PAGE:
Many companies today are making a conscious effort to put sustainable practices into action. They’re well aware that doing so not only helps the environment and society, it can also create goodwill for their reputations and contribute positively to their brands’ health and performance. Green initiatives can also save money. Reducing packaging materials, minimizing transportation costs and installing energy-efficient lighting are just some of the ways environmentally savvy companies are cutting costs. But the bottom line is not just about profitability—it’s also about a culture change.
But do consumers really care about conscious capitalism when it comes to buying decisions? Are they willing to pay more for products and services that come from companies that engage in actions that further some social good?
You’d be hard-pressed to find a consumer who said he or she didn’t care about the environment, or extreme poverty around the world. But does care convert to action when it comes to buying decisions? Assuming a positive ratio between a stated willingness to pay and an actual willingness to open one’s wallet, the survey found that the answer is yes for a growing number of consumers around the world.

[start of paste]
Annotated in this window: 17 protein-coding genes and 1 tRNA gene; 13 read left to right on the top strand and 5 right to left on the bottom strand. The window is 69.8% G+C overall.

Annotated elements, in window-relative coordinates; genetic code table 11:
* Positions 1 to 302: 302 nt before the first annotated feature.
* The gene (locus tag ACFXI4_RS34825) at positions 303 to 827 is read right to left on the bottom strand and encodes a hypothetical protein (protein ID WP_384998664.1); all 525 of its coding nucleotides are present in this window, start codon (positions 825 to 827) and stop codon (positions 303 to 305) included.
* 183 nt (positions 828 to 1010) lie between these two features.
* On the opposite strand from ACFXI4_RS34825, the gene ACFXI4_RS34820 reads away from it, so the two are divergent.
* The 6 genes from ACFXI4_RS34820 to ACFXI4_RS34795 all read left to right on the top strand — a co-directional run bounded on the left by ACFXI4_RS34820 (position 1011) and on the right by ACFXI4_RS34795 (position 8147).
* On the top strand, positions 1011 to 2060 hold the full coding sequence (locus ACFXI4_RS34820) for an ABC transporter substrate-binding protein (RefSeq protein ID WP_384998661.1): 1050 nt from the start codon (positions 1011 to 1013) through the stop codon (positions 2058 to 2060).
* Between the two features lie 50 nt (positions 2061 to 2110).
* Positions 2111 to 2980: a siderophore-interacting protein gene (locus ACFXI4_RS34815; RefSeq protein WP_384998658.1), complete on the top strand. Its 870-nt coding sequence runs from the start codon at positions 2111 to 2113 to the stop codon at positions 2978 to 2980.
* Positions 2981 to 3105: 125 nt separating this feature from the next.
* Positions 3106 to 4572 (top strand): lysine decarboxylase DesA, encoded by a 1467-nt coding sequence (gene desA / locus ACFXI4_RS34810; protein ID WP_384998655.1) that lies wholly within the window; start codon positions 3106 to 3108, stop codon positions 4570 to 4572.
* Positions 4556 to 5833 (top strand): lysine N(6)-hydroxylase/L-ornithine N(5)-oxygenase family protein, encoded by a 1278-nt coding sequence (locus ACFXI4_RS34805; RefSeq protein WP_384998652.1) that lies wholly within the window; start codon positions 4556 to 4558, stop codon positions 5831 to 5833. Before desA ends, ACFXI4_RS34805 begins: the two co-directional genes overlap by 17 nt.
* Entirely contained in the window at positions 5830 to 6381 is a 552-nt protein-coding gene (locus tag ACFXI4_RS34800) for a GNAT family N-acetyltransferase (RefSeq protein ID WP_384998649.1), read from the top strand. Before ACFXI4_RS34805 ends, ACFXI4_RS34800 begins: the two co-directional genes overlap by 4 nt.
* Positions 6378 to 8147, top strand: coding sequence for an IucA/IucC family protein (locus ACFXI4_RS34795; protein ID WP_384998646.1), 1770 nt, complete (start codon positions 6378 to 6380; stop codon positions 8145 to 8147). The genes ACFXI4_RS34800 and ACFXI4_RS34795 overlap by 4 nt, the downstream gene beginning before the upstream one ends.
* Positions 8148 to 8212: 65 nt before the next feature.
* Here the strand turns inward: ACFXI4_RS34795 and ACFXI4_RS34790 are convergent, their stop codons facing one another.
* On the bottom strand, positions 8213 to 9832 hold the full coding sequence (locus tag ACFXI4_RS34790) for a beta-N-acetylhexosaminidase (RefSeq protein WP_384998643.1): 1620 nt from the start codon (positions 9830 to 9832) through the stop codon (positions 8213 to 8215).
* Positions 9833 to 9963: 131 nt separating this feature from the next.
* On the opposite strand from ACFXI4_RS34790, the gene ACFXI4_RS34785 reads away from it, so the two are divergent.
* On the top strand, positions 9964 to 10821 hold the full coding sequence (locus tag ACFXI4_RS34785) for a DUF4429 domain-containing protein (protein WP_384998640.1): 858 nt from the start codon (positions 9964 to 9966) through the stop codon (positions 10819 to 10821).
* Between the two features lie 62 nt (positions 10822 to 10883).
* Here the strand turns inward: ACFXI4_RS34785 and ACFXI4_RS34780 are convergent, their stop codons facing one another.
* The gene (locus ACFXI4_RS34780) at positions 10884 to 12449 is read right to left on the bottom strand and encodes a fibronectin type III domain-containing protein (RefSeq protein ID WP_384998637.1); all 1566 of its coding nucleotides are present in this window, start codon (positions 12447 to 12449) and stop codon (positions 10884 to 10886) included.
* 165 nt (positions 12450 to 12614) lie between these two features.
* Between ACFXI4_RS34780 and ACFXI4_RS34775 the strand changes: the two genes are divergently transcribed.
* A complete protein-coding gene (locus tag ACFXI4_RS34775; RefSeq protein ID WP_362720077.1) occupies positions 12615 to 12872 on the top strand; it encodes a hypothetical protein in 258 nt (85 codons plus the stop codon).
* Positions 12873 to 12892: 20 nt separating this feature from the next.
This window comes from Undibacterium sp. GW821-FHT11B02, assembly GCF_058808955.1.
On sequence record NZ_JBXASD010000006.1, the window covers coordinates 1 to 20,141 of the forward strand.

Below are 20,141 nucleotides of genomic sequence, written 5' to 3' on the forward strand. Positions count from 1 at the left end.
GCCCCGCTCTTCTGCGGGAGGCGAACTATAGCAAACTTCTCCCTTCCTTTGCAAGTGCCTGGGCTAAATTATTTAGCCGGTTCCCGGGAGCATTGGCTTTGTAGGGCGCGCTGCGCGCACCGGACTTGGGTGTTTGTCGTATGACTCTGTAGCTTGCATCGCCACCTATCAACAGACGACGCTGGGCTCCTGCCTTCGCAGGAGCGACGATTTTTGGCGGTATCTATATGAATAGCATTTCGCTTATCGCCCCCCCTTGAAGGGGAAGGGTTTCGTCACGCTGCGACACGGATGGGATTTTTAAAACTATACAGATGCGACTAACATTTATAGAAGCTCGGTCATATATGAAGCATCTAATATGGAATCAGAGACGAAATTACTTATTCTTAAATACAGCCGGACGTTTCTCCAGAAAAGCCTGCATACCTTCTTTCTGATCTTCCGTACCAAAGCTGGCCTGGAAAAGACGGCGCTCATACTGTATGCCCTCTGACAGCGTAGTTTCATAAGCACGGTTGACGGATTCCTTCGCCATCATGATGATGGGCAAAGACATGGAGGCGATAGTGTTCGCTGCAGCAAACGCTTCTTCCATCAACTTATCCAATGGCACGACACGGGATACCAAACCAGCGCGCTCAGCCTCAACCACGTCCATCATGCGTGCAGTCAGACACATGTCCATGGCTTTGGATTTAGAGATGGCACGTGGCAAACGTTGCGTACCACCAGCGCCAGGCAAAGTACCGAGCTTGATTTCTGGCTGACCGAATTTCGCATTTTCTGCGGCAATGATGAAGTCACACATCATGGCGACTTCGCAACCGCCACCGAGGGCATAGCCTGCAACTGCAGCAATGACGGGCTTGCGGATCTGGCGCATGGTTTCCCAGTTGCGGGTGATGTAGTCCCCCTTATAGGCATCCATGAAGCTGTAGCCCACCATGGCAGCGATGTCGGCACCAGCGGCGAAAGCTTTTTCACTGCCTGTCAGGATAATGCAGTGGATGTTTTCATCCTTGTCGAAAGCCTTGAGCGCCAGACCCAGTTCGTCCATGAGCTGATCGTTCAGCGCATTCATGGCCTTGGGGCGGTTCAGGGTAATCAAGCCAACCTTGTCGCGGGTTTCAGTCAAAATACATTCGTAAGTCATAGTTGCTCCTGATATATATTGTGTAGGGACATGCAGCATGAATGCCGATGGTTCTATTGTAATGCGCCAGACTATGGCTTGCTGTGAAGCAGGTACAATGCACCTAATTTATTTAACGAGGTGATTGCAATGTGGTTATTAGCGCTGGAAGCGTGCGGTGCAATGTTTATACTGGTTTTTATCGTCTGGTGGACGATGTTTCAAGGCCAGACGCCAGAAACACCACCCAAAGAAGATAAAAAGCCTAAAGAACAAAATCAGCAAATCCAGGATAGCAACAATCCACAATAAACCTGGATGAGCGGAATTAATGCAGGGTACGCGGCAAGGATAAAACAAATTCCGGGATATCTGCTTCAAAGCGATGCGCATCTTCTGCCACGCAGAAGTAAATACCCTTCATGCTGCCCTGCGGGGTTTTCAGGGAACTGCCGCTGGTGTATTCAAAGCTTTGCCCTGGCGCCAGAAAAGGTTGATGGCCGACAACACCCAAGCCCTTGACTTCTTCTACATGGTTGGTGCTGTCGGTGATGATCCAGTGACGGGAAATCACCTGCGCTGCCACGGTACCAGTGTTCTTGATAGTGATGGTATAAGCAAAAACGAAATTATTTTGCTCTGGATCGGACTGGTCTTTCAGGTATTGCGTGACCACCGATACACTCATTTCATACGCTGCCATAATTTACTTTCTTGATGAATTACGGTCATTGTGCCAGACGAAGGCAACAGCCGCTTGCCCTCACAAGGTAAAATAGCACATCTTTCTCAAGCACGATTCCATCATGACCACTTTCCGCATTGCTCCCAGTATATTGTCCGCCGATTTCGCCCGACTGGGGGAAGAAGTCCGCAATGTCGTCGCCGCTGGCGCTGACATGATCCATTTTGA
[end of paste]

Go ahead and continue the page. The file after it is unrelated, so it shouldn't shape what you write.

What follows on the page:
More than half (55%) of global respondents in Nielsen’s corporate social responsibility survey say they are willing to pay extra for products and services from companies that are committed to positive social and environmental impact—an increase from 50 percent in 2012 and 45 percent in 2011. Regionally, respondents in Asia-Pacific (64%), Latin America (63%) and Middle East/Africa (63%) exceed the global average and have increased 9, 13 and 10 percentage points, respectively, since 2011.